This week came a further disturbing revelation. One of the victims turns out to be the mother of a murdered child, Sarah Payne, herself apparent a friend of the former Editor of NoTW and CEO of News International:

The phone-hacking scandal took a sinister new twist last night after it emerged that police have warned the mother of Sarah Payne that a phone given to her by the News of the World may have been targeted by a detective working for the paper. Sara Payne was given the phone shortly after her eight-year-old daughter, Sarah, was abducted and murdered in July 2000.

Police had previously told her that her name was not among those recorded by the NOTW investigator Glenn Mulcaire, but on Tuesday officers from Operation Weeting said they had found her personal details among the investigator's notes; the information had previously been thought to refer to a different target.

Friends of Ms Payne said she was "absolutely devastated and deeply disappointed" at the disclosure. Her campaign to give parents the right to know if paedophiles were living in their area was championed by the NOTW, in particular by its former editor Rebekah Brooks.

In a sense, none of us should be surprised this has happened - though the cruel irony is that the phone that was hacked was given as a gift from News International. The organisation has, we already know, hacked the phones of murder victims, the families of dead soldiers, terror victims, celebrities, other journalists, lawyers and senior politicians.

5. Only Months to Go?



This is the scandal that won't go away. And the Murdoch brand, once the most feared in the land, has become toxic. Especially to the senior members of the British Government - the Prime Minister, The Chancellor and the Education Secretary - who racked up weekly meetings with senior Newscorp figures over the last year.

As Michael Wolff, Murdoch's biographer, and someone with a keen eye for the family and corporate dynamics, said in the lecture in London today:

"I think this is an end game for the Murdoch family's relationship with News Corporation," Wolff said of the hacking scandal.
    "I think that within the relatively short term - 60 days, 90 days - we'll see it played out."

(Hat tip to MKSinSA)

He elaborated more in an interview with Reuters Insider TV, that News Corp would face a "lifetime of litigation" if the Murdochs remained in charge.

I think actually the Murdochs have to and will step out of not only day-to-day running, but they won't have jobs within the company.

To restore credibility and to restore trust to this company, the newspapers have to go and the Murdochs have to go

I think at the end of the day, what we have here is that the Murdoch name is toxic. I think that this company, its shareholders, its directors, its other managers will want to get as far away from that name as possible.

DON'T FORGET: the FBI are still investigating both claims of hacking on US soil, and a potential breach of the Foreign Corrupt Practices Act, in the suborning of police officials. Another arrest or supoena from stateside could be the final blow to the credibility of the the Murdoch Dynasty, and the future of Newscorp. Keep the heat on.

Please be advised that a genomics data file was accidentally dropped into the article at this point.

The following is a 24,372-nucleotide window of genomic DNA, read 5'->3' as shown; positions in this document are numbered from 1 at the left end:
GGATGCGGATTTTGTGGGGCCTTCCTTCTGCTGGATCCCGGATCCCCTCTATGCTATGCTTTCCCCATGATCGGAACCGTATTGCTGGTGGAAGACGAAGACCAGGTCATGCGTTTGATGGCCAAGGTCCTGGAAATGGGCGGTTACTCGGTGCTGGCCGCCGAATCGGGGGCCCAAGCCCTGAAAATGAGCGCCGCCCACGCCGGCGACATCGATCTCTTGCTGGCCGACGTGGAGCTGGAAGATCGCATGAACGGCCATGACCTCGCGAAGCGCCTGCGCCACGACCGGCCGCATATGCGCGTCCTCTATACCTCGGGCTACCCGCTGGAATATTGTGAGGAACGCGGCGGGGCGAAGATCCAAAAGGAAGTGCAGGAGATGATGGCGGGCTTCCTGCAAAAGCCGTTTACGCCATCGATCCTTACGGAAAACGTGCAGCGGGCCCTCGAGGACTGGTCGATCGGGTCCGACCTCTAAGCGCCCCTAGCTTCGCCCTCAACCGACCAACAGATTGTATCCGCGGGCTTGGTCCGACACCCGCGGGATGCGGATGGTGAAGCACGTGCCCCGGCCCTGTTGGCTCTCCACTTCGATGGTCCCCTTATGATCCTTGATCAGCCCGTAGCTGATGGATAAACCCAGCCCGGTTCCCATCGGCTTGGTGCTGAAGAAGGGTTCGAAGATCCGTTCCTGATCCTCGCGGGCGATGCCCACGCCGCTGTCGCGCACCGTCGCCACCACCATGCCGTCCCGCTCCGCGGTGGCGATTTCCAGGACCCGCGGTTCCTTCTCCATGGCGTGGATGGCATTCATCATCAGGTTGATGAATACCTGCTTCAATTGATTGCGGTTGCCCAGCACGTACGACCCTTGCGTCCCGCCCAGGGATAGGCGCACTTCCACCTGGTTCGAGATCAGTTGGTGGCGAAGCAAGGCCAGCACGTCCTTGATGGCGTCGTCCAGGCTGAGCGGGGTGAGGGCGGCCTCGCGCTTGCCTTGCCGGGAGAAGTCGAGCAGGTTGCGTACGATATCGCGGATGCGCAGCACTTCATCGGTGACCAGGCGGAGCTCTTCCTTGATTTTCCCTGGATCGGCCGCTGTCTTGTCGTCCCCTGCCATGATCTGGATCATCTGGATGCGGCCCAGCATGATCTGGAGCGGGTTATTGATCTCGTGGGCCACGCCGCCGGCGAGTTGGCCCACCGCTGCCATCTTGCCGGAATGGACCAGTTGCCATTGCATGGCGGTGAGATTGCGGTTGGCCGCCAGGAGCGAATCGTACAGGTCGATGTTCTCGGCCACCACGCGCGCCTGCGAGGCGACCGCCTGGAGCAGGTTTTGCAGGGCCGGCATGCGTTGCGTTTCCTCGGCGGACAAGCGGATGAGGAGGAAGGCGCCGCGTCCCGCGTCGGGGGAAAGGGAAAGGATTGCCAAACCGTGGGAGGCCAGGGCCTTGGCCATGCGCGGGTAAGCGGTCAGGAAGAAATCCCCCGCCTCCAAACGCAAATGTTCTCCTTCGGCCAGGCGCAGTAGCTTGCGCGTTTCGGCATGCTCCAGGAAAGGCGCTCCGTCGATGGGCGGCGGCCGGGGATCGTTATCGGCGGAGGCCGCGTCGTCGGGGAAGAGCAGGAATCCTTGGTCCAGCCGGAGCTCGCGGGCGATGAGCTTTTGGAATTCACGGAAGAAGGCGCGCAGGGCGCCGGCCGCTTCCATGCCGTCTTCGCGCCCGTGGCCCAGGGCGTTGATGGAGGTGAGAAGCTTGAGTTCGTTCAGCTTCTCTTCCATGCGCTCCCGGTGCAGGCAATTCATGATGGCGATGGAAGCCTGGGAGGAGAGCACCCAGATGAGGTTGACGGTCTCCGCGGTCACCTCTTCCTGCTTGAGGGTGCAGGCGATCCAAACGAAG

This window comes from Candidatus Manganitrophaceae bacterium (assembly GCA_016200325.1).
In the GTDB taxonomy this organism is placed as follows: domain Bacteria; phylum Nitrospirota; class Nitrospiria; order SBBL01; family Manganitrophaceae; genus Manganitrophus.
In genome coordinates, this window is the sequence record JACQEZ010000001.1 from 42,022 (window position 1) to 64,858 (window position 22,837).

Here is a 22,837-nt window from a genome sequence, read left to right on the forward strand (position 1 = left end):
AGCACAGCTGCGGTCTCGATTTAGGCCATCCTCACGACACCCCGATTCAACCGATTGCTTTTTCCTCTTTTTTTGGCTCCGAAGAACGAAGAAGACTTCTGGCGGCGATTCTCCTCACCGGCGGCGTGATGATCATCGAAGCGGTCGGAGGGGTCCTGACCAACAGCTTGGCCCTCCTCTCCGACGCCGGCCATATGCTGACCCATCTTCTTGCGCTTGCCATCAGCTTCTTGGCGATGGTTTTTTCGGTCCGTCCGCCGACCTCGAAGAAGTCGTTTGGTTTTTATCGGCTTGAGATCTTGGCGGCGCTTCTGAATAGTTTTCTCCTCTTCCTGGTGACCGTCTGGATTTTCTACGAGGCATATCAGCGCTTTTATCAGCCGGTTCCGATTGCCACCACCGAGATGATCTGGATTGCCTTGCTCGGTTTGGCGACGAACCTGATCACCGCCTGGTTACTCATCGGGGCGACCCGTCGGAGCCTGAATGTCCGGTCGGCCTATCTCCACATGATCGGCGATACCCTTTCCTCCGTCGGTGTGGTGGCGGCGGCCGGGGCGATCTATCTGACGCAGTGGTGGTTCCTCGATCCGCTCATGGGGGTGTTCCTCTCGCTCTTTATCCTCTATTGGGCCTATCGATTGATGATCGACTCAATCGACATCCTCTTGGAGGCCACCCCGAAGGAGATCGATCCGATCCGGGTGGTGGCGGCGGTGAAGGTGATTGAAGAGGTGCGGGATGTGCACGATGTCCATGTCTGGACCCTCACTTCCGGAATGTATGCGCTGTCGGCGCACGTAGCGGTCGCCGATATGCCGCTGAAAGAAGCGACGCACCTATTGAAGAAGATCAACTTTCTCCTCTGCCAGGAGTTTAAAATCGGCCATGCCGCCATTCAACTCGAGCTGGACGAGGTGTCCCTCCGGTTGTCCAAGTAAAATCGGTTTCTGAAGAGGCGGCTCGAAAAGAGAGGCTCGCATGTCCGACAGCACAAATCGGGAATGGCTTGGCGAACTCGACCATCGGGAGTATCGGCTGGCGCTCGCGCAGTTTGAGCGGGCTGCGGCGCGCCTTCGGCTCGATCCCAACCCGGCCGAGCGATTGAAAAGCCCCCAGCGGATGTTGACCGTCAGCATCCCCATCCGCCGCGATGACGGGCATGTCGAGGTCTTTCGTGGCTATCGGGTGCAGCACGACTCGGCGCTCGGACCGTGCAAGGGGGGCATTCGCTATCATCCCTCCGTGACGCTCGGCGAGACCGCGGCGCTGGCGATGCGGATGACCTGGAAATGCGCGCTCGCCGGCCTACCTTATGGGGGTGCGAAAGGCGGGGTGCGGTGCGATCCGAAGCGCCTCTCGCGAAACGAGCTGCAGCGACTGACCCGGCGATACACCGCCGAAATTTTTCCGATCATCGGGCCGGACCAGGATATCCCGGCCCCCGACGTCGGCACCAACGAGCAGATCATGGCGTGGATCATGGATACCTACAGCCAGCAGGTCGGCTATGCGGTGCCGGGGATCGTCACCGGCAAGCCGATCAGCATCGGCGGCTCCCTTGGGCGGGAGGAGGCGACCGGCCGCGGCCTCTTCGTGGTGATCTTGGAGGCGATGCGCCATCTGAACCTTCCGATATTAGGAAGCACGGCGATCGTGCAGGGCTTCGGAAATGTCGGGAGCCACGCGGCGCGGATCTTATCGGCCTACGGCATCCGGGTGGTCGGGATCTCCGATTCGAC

Tonight's updates and other diary links below the fold

3:42 PM PT: BIG SMOKING GUN SCOOP FROM Bluestateredhead


With some help from AnnetteK this diarist has found the smoking gun courtesy of NYT: a 2007 letter which proves that Mulcaire disclosed to his senior editors, including Andy Coulson (former Cameron Press Supremo for our Prime Minister) knew not only of hacking, but payments to police:


In one e-mail, from 2003, the paper’s royal reporter, Clive Goodman, complained to the top editor, Andy Coulson, about a management push to cut back on cash payments to sources, saying he needed to pay his contacts in the Scotland Yard unit that protects the royal family. In another e-mail, Mr. Goodman said that he did not want to go into detail about cash payments because everyone involved could “go to prison for this.”

snip


Mr. Goodman requested permission from Mr. Coulson to pay £1,000 for a classified Green Book directory, which had been stolen by a police officer in the protection unit. The book contains the private phone numbers of the queen, the royal family and their closest friends and associates — a potentially useful tool for hacking.



Now got rec up, tweet and facebook Bluestateredhead's diary


4:01 PM PT: WHAT YOU CAN DO?


1. Someone in the US needs to set up an equivalent of Avvaz.org which brilliiantly engineered an online petition against Murdoch's BSkyB takeover, and also helped organise the online tweet campaign which persuaded advertisers to dump News of the World.


2. Thanks to a commenter from Ericlewis0's reclisted diary:  Block Murdoch from your browser.


https:/chrome.google.com/webstore/detail/moepiacmhnmbiilhpojodnaopndhddpg#


https:addons.mozilla.org/en-US/firefox/addon/MurdochAlert-details


4:11 PM PT: MORE NEWS COMING IN


Thanks to Bachfan and sacrilegious for this: New York Post Employees Told to ‘Preserve’ Documents


Employees of The New York Post, Rupert Murdoch’s irreverent and hard-charging city tabloid, were told Friday to keep any documents they may have that pertain to the kind of illegal activity that has led to numerous arrests and a widening investigation at the News Corporation’s British newspapers.

The paper’s editor, Col Allan, told employees in an e-mail late Friday afternoon that the instructions were being made out of an abundance of caution, not because any illegal acts had been uncovered. Lawyers for News Corporation asked that employees be told they should preserve any such documents or files because of the investigations in London, he said.



All in all a pretty sure sign that litigation and/or supoena is imminent.


Originally posted to Brit on Fri Jul 29, 2011 at 08:04 AM PDT.

Also republished by Moose On The Loose.